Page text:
Last night, Beau Biden, son of Vice President Joe Biden, died of the brain cancer he had been battling since 2013.

This is Beau Biden at the DNC in 2008, introducing his Dad:

(grab kleenexes)

From the White House: Statement by the President on the Passing of Beau Biden:

Michelle and I are grieving tonight. Beau Biden was a friend of ours. His beloved family – Hallie, Natalie, and Hunter – are friends of ours. And Joe and Jill Biden are as good as friends get. […]

… for all that Beau Biden achieved in his life, nothing made him prouder; nothing made him happier; nothing claimed a fuller focus of his love and devotion than his family.

Just like his dad.

Joe is one of the strongest men we’ve ever known. He’s as strong as they come, and nothing matters to him more than family. It’s one of the things we love about him. And it is a testament to Joe and Jill – to who they are – that Beau lived a life that was full; a life that mattered; a life that reflected their reverence for family.

Ice Age Floods, The Columbia Plateau, and Terroir

Some of the largest cataclysmic geologic events on earth occurred in what is now the Pacific North West. About 11 million years of volcanic flow activity, ending about 6 million years ago, created the Columbia Plateau with basaltic lava formations up to two miles deep. This huge basaltic plateau covering much of Eastern Washington and Oregon and adjacent parts of Idaho was later inundated by massive Ice Age floods ending about 15,000 calendar years ago. The scale of these events has been seldom seen elsewhere as it carved a landscape that appears œother worldly. (In fact, the resulting terrain so closely matches that seen on Mars that NASA tested the Sojourner robotic rover here before its 1997 mission to Mars. (Bjornstad, 2006).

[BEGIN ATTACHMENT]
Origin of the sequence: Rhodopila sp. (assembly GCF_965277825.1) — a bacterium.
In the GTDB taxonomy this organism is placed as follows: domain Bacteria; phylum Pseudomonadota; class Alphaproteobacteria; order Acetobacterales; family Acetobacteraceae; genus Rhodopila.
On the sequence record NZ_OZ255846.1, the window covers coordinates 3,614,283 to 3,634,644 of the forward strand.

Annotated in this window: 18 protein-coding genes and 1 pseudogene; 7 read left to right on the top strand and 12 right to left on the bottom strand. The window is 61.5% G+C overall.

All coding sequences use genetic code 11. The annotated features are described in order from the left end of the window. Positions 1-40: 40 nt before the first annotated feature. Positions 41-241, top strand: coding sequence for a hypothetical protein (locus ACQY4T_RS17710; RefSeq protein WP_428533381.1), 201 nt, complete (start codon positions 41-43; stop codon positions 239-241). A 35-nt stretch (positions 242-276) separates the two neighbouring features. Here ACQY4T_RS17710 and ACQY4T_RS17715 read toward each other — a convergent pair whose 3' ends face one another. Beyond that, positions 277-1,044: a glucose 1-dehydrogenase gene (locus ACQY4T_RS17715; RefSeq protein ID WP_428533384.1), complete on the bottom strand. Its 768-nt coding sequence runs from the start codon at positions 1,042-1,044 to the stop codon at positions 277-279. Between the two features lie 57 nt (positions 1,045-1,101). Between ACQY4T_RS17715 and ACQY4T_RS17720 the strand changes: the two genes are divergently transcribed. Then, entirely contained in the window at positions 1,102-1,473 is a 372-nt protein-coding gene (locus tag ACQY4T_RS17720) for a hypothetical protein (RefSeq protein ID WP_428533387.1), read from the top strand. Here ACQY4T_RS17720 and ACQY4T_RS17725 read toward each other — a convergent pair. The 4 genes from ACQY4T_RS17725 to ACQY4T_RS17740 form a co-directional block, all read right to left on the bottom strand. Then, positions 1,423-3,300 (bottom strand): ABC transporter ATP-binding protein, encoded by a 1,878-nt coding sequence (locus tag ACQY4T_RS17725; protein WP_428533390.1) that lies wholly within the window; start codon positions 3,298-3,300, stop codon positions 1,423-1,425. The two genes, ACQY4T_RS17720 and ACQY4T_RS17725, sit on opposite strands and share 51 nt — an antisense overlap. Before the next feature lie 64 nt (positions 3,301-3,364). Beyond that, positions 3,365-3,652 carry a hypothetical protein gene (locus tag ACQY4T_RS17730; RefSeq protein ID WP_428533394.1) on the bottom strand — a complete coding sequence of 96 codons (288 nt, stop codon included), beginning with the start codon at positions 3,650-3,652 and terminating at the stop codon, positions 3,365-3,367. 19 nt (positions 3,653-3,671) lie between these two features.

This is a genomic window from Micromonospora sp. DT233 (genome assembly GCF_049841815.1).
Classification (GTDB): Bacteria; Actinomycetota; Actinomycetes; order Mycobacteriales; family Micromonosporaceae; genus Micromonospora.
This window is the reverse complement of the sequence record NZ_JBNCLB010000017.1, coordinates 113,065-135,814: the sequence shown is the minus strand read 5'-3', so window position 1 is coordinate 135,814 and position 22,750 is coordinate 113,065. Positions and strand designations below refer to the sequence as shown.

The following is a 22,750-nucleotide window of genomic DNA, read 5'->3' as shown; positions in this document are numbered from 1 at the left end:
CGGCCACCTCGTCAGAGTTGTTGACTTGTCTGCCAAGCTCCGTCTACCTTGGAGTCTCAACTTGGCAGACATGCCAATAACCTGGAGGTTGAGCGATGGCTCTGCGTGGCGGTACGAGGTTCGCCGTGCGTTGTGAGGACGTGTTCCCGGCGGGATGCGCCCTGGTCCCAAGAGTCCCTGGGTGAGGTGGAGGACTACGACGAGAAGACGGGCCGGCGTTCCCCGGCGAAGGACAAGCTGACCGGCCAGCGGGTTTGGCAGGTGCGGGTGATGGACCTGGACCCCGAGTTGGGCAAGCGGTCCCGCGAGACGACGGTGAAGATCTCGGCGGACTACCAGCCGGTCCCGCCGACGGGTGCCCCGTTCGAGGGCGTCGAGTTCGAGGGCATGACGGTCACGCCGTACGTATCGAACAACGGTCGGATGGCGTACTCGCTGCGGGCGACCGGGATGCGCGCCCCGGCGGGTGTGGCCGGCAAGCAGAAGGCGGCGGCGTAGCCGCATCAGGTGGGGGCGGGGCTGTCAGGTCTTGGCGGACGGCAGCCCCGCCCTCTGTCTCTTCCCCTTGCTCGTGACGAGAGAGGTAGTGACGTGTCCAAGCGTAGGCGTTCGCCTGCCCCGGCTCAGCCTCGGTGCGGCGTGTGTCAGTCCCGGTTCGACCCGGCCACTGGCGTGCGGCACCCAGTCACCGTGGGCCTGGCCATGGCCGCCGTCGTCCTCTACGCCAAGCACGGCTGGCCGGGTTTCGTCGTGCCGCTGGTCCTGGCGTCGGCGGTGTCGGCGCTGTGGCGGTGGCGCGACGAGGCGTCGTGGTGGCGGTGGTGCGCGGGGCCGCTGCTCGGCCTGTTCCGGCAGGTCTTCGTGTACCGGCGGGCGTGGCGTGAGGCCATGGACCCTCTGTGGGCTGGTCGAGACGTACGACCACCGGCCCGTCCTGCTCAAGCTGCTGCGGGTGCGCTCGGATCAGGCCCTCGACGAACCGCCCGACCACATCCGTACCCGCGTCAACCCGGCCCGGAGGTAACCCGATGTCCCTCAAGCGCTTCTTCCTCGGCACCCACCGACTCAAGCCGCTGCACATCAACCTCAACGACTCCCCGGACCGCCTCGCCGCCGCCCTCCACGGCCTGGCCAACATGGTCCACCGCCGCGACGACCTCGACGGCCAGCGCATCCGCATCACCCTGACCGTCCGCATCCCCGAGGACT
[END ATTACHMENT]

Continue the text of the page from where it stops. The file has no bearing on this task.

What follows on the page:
Scablands from basalt and flooding

The Columbia River continues to cut into basalt

As many as 100 floods deposited layers of sediment atop the basalt that today provide the soil for growing some of the best wine grapes and hence wines in the country and in some cases, the world. These are the wines of Oregon and Washington State.

President Obama Speaks to Youth and Law Enforcement in Camden NJ

From the White House:

Today, the President is in Camden to talk about the promising progress that city is making in enhancing community policing. Last December, President Obama launched the Task Force on 21st Century Policing to better understand specific policing challenges and help communities identify actions they can take to improve law enforcement and enhance community engagement. Since that time, we have seen law enforcement agencies around the country working harder than ever to make the promise of community policing real.

Many of the Task Force’s recommendations emphasize the opportunity for departments to better use data and technology to build community trust. As a response, the White House has launched the Police Data Initiative, which has mobilized 21 leading jurisdictions across the country to take fast action on concrete deliverables responding to these Task Force recommendations in the area of data and technology. Camden is one such jurisdiction.

Live at 3:10pm Eastern Time. UPDATE: The speech has concluded.

(President Obama Speaks to Youth and Law Enforcement – Camden, New Jersey – Start time 3:10 PM EDT)

UPDATE: Transcript